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Old 26-08-2008, 18:51   #16
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Originally Posted by FreeMason View Post
What about weights? I just don't know how much displacement and ballast really matter...or rather I should say, I still am not sure if for 44' a 26880# boat is "heavy" enough or "why wouldn't it be heavy enough"?

With an 8,000# ballast.

I'm just more concerned about heeling while reaching, or having a gust across the beam easily knocking it down because of some design more than of piloting...obviously reefing and using storm sails and such are an issue of skills, but design wise...would a 26880# boat simply be too light and thus, more in danger of that situation?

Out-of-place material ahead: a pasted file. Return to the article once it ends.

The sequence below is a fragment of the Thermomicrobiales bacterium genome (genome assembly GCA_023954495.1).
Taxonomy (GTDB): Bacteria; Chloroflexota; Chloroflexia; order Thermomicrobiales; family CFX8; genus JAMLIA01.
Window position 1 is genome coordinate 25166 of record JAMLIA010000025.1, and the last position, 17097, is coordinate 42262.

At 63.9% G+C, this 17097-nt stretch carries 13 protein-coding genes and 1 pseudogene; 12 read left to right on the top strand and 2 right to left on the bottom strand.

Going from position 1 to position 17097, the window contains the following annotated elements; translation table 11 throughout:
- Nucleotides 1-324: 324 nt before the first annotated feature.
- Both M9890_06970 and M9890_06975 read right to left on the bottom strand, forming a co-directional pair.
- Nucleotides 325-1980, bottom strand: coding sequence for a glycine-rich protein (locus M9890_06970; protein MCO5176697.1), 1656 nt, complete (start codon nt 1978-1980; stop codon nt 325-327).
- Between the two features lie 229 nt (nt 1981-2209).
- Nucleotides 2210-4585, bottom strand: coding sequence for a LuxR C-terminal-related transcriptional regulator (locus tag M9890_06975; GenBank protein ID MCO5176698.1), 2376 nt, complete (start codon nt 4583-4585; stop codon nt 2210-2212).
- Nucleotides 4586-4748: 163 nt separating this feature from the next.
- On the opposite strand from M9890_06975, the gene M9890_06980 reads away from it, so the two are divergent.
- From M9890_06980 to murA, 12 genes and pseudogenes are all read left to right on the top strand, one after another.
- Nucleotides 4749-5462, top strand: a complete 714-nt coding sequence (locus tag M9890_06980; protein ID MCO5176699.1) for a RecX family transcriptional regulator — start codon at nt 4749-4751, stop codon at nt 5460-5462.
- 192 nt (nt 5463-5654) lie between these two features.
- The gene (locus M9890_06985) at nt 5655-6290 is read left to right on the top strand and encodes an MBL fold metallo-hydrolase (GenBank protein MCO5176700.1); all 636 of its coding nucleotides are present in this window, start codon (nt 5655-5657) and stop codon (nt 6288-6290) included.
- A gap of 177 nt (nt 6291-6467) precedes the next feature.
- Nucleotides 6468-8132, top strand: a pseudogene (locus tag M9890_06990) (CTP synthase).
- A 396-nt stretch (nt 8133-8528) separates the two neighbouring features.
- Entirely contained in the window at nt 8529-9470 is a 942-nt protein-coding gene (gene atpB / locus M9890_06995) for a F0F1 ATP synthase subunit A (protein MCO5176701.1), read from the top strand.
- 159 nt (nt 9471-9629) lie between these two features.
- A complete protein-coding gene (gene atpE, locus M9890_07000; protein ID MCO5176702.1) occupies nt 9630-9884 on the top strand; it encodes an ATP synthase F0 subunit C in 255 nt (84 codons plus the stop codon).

Again, this doesn't soundbite well. Let me give an example.

I know a design that is, for a 44 boat, 10,000#. Which is too heavy or too light? Well, one is a tri, so it isn't apples to apples. But the question was ‘what is seaworthy’ and either one of them could be. If we charitably append the question with “… in a monohull” you get a slightly better question but it still isn’t enough to give you a good answer. Keel shape alone affects heeling. Hull shape affects heeling. Center of Effort and Center of Gravity do too.

It truly is a complex topic.
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Old 26-08-2008, 18:55   #17